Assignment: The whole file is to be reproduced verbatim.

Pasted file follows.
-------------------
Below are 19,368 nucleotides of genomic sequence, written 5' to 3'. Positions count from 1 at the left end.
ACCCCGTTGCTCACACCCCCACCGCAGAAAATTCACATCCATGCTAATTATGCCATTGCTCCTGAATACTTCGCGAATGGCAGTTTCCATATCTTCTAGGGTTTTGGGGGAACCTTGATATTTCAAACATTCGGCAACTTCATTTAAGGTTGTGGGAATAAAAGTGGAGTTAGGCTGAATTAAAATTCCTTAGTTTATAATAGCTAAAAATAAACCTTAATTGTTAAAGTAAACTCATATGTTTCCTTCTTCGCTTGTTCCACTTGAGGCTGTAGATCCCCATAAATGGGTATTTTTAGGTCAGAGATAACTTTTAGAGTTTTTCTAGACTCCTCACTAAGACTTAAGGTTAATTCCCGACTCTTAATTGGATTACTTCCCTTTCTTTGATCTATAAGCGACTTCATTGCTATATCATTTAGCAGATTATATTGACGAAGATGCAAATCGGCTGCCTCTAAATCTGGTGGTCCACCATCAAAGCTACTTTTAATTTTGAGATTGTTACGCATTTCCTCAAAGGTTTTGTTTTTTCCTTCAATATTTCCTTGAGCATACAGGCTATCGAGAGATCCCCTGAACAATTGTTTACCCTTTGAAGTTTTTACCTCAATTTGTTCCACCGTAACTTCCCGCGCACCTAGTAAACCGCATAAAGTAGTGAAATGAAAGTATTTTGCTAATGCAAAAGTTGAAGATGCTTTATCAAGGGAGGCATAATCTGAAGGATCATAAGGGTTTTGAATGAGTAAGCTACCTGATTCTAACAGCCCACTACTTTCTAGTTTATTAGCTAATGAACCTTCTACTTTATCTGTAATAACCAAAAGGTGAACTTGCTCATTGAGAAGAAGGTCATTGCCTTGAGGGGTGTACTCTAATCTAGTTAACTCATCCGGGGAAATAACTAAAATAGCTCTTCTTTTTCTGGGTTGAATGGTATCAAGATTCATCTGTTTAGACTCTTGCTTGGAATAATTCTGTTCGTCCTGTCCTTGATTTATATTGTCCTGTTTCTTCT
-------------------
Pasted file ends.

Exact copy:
Below are 19,368 nucleotides of genomic sequence, written 5' to 3'. Positions count from 1 at the left end.
ACCCCGTTGCTCACACCCCCACCGCAGAAAATTCACATCCATGCTAATTATGCCATTGCTCCTGAATACTTCGCGAATGGCAGTTTCCATATCTTCTAGGGTTTTGGGGGAACCTTGATATTTCAAACATTCGGCAACTTCATTTAAGGTTGTGGGAATAAAAGTGGAGTTAGGCTGAATTAAAATTCCTTAGTTTATAATAGCTAAAAATAAACCTTAATTGTTAAAGTAAACTCATATGTTTCCTTCTTCGCTTGTTCCACTTGAGGCTGTAGATCCCCATAAATGGGTATTTTTAGGTCAGAGATAACTTTTAGAGTTTTTCTAGACTCCTCACTAAGACTTAAGGTTAATTCCCGACTCTTAATTGGATTACTTCCCTTTCTTTGATCTATAAGCGACTTCATTGCTATATCATTTAGCAGATTATATTGACGAAGATGCAAATCGGCTGCCTCTAAATCTGGTGGTCCACCATCAAAGCTACTTTTAATTTTGAGATTGTTACGCATTTCCTCAAAGGTTTTGTTTTTTCCTTCAATATTTCCTTGAGCATACAGGCTATCGAGAGATCCCCTGAACAATTGTTTACCCTTTGAAGTTTTTACCTCAATTTGTTCCACCGTAACTTCCCGCGCACCTAGTAAACCGCATAAAGTAGTGAAATGAAAGTATTTTGCTAATGCAAAAGTTGAAGATGCTTTATCAAGGGAGGCATAATCTGAAGGATCATAAGGGTTTTGAATGAGTAAGCTACCTGATTCTAACAGCCCACTACTTTCTAGTTTATTAGCTAATGAACCTTCTACTTTATCTGTAATAACCAAAAGGTGAACTTGCTCATTGAGAAGAAGGTCATTGCCTTGAGGGGTGTACTCTAATCTAGTTAACTCATCCGGGGAAATAACTAAAATAGCTCTTCTTTTTCTGGGTTGAATGGTATCAAGATTCATCTGTTTAGACTCTTGCTTGGAATAATTCTGTTCGTCCTGTCCTTGATTTATATTGTCCTGTTTCTTCT